service contracts with Baghdad.
After stagnating for decades due to sanctions and wars,
overall spending of about $30 billion by the foreign oil
companies - from 2010 through 2013 - ramped up the country's oil
output by 600,000 bpd through those four years.
But Iraq's oil revival stalled last year due to continued
difficulties with long neglected infrastructure and security
problems on top of the dispute between Baghdad and Arbil,
keeping output far below official targets.
Production last year ran at around 3 million bpd - flat on
the previous year. Average exports fell a touch to 2.39 million
bpd. Growth is now expected to return - led by increases in the
south, while gains are also expected from Kurdistan.
If Baghdad gives a green-light to Kurdish oil exports, these
could run at 250,000 bpd. The oilfields of southern Iraq could
pump an extra 500,000 bpd this year.
Big output rises are expected from Majnoon, led by Shell,
Halfaya, where PetroChina is operator, and West Qurna-2, where
Lukoil is in charge. In practice, industry sources expect to see
gains of roughly 300,000 bpd in the southern fields.
Although tightly guarded facilities near the Saudi and
Kuwaiti borders in the south have been a safe haven for oil
workers, 2013 was the deadliest year in Iraq since 2008, with
nearly 9,000 people killed, and foreign executives are wary.
"We're acutely aware of our operating environment," said a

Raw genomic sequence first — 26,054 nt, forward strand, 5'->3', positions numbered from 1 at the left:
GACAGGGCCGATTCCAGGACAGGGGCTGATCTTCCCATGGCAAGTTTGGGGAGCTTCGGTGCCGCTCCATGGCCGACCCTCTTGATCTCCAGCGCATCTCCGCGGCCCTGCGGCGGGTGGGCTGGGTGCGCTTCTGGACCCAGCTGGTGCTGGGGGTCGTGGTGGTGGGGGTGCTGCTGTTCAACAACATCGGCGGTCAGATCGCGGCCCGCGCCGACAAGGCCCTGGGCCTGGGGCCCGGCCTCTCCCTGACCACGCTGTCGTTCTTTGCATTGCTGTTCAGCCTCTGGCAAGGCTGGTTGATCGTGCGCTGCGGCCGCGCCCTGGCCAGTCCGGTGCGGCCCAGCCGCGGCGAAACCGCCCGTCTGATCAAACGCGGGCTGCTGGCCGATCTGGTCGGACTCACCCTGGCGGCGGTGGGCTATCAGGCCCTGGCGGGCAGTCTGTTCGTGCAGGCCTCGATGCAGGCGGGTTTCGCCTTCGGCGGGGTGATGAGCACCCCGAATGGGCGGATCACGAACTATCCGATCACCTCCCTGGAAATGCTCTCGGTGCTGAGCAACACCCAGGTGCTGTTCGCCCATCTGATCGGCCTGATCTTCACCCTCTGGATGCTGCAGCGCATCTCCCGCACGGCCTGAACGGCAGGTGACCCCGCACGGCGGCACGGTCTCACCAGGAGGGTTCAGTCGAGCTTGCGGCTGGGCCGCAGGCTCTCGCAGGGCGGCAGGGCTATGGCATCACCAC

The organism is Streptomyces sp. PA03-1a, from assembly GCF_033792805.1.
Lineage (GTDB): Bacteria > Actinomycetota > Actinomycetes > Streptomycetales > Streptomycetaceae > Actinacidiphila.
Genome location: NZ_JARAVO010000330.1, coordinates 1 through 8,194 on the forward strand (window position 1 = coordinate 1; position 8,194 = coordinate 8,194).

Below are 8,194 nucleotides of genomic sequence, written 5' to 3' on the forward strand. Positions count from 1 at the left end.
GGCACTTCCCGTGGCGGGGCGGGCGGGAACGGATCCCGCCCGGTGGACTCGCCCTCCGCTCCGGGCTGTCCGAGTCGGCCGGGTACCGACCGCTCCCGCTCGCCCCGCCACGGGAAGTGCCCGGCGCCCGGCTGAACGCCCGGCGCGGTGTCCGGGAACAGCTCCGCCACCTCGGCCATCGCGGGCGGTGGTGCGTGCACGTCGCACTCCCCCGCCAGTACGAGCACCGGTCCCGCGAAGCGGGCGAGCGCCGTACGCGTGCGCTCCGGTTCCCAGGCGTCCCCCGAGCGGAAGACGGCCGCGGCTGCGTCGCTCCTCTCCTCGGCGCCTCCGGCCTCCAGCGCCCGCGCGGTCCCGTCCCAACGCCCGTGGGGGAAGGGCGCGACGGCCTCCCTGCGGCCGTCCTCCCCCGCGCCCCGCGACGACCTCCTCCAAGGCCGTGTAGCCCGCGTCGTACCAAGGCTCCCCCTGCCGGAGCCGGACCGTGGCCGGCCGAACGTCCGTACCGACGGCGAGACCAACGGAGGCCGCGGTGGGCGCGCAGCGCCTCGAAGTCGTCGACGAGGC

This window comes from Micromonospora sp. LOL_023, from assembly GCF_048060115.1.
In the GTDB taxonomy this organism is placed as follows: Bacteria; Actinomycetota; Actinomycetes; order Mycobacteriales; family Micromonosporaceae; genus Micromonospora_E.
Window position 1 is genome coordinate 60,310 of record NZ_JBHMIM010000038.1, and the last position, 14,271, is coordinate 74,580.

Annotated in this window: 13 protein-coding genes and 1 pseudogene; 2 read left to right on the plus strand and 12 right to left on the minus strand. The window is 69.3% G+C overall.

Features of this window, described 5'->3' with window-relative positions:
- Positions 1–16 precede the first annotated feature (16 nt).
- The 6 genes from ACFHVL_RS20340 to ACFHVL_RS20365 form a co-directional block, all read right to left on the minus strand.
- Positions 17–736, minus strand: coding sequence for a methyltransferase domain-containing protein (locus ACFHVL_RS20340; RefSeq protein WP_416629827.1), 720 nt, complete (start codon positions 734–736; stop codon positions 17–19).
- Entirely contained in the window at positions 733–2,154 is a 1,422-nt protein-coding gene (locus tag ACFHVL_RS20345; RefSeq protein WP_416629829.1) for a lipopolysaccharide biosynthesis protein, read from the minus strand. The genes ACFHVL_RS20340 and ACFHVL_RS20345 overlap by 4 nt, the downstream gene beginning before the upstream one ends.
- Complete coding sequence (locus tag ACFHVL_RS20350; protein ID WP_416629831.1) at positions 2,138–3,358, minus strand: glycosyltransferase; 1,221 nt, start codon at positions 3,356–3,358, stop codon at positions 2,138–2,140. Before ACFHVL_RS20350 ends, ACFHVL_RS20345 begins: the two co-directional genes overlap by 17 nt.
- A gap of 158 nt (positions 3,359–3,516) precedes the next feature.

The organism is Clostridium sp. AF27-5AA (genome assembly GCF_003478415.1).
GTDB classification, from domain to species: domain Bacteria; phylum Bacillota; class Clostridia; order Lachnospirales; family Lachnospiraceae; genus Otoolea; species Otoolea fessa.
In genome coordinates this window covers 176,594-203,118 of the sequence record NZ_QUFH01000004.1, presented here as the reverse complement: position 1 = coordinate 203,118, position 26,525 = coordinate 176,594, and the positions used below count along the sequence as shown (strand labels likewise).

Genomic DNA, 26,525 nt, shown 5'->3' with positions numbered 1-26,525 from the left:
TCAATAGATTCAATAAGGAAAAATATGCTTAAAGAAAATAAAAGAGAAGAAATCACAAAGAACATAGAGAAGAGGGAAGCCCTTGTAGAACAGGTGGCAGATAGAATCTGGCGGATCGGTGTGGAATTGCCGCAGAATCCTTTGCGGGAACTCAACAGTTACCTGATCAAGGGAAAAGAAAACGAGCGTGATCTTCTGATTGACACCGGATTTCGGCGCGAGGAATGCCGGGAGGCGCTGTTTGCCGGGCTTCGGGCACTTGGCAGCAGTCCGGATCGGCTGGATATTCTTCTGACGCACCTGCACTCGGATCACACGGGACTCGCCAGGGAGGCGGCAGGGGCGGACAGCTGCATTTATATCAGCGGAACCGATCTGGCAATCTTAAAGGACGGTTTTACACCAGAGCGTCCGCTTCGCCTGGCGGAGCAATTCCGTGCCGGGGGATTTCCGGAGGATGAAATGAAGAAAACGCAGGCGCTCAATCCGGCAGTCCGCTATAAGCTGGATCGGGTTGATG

source at a major international oil company. "Western companies
are not being targeted, but we're staying out of harm's way and
regularly call Basra and Baghdad out of bounds."
Even without attacks by Sunni militants, the south has known
trouble of its own. Six years ago, Maliki had to send in troops
to wrest control of Basra from Shi'ite militiamen.
And only in November, the government had to act to keep the
peace after protests in which Shi'ite workers and tribesmen,
angered by a perceived slight to their religion, stormed a camp
run by Schlumberger in the North Rumaila field.
"The government of Iraq has thrown resources into improving
security - oil is its lifeline," said a Western diplomat. "There
was a robust response after the Schlumberger incident."
However, Iraq's long term uncertainties mean international
oil executives are not rushing to build up their investments. A
senior source at one firm said: Against the backdrop of volatile
security and politics, we will move carefully to ensure we've
got the right risk-reward balance."